Under the Winter Coat: Marisa Bedron


Bedron’s most natural environment: riding, competing, and enjoying her time working with horses.

Genieva Pawlowski

WOODBURY — Marisa Bedron, Nonnewaug’s horse management teacher, enjoys working with students and teaching many skills involved in all things horses.

Loved by many, Bedron strives to make the most of every opportunity to teach her students something new. Thriving in Bethlehem with her backyard barn, she is content with her career path. From attending Murray State University in Kentucky to working in the agricultural program, she is up to any challenge.

From Alumni to Faculty 

Starting with her high school experience at Nonnewaug, Bedron was very involved in the FFA and took part in Nationals and was even a chapter officer for the Woodbury chapter. 

Bedron’s love for equine sciences stems from her experience as a student at NHS. (Courtesy of Marisa Bedron)

“When I was in high school, I wanted to take a course in veterinary medicine,” says Bedron.

During her high school years, Bedron had two main hobbies: the women’s basketball team and her SAE (supervised agricultural experience) that is mandatory for all agriscience students who attend Nonnewaug. 

“Until getting an SAE I knew nothing about horses. I soon learned how to groom,  lunge, and ride which was a big part of the process,” Bedron states.

Bedron graduated in 2010 and went on to pursue a career in veterinary science.

From NHS to Horse Haven: Bedron Hones Craft in the Bluegrass State 

Murray State University is a college in Kentucky that offers 146 academic courses, including equine science and pre-vet that Bedron enjoyed.

“I majored in pre-vet and after sophomore year I switched to animal science with an emphasis in equine science,” says Bedron.

Bedron’s reasoning behind this change spurred by her understanding that science is a major component in understanding the field of equine. 

“The amount of chemistry that goes into being a vet [is extensive],” she said.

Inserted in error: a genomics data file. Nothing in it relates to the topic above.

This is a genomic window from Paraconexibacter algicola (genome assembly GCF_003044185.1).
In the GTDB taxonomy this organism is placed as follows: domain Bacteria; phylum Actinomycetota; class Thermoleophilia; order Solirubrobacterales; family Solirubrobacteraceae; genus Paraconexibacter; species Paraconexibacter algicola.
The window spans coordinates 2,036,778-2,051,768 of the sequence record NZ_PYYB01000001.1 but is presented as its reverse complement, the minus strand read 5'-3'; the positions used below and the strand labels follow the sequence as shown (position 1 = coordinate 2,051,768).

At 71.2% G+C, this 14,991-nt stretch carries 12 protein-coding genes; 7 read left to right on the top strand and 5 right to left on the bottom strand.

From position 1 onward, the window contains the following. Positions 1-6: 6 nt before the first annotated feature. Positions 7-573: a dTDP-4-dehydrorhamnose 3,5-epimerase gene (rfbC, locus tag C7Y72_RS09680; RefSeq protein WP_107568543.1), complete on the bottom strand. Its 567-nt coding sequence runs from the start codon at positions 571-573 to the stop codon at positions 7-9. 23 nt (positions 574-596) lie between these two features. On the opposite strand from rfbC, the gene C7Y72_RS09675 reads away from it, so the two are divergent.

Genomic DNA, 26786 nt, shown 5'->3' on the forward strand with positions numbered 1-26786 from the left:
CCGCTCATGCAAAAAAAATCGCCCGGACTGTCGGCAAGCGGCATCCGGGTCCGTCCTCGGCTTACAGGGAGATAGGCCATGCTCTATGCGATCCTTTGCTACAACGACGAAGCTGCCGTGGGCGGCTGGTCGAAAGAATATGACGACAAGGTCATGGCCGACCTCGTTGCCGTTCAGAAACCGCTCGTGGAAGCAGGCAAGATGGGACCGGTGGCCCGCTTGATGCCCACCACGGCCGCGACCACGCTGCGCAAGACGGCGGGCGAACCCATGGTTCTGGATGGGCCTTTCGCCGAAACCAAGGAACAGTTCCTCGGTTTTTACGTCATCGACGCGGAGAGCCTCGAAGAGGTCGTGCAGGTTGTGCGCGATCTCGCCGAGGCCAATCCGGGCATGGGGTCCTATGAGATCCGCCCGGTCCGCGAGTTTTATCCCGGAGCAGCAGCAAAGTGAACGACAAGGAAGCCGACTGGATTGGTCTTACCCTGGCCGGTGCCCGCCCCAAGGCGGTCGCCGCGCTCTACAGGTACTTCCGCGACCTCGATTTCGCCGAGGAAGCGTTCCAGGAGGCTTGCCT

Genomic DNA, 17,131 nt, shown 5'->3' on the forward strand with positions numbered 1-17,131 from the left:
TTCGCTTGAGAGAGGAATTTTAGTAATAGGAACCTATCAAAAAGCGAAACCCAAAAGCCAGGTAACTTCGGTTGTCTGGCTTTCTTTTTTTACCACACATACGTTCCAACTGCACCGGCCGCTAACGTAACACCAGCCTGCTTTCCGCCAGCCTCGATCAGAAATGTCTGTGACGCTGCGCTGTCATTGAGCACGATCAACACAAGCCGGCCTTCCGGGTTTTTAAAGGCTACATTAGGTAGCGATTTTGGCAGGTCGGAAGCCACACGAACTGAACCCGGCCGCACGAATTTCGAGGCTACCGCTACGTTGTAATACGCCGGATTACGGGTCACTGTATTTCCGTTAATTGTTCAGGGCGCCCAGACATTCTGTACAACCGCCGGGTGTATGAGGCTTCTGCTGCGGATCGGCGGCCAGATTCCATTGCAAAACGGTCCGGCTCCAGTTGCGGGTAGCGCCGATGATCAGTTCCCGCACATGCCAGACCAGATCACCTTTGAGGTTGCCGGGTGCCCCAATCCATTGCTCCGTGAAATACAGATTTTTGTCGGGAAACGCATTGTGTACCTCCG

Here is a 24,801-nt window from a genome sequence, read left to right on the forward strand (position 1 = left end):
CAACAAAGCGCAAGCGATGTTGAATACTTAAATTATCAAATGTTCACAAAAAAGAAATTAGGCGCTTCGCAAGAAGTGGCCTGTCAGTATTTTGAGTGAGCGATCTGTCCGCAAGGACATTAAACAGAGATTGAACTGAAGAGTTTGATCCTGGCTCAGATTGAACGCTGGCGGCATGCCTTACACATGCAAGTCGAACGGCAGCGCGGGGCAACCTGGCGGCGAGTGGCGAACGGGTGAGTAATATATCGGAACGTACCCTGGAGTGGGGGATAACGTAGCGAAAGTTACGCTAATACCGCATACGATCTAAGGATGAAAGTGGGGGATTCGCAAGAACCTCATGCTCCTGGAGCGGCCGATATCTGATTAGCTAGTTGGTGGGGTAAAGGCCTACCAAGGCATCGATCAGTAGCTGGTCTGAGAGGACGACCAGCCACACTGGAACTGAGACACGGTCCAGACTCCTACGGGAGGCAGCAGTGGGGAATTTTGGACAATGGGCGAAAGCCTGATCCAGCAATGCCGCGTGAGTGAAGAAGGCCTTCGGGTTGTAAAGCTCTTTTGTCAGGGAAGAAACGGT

Going from two different majors seems like a big task to take in a second year of college.

“It was not a hard change,” Bedron says. “Contents did align; it was just a change in the overall education.” 

Bedron was blessed with the gift of not being tied down to one schedule.

“We were not locked into a set semester schedule. I had options when I wanted to take things [courses]. I took classes higher than what were needed for animal science initially and was able to roll them [credits] into the other classes I needed,” says Bedron.

The Start of an Era

Bedron’s interest changed throughout her college years and she has now found her calling with horse management. She teaches all levels of students, instructing how to do barn chores such as dropping hay, sweeping the aisles, cleaning stalls, and even putting together the horse grain.

“My interest started when I attended Nonnewaug and got an SAE at Blackhorse Equestrian Center, Country Companion Veterinary Services,” says Bedron.

Bedron also took ahold of the option to have an at home SAE at her barn. 

“[I was able to] show horses, goats, rabbits, and chickens. I was a part of the IHSA Western and English riding teams and a dressage riding club,” says Bedron. 

Bedron really enjoyed doing shows of sorts because it was something she was very passionate about. Even now, Bedron takes part in the CDEs offered by the agriscience program for the students. Her tasks are teaching students how to judge goats and horses.

Most if not all of Bedron’s free time is spent giving love and care to the horses that the students and teachers at Nonnewaug love while she also finds time to dedicate herself to her personal horses at home.

At Bedron’s personal barn in Bethlehem, she owns a horse along with a pony she is leasing for companionship after her donkey passed away recently. 

Travel: A Forever Experience 

“I do like to travel, which is part of the reason I went to Kentucky for college,” says Bedron. “I was able to do some very cool study experiences in-country through college, which you can do even if you do not attend college but it was an opportunity I had to take.”

Marissa Bedron posing with her fish from her trip abroad to Panama. (Courtesy of Marisa Bedron)

Bedron explained that she loved traveling and being able to take every opportunity thrown at her and is able to share heartfelt words with her students.

“The biggest thing I could say to you[students] is to take hold of all opportunities [and] not to be negative,” says Bedron. “Take every opportunity for what they can give you and not the work you have to put into them.”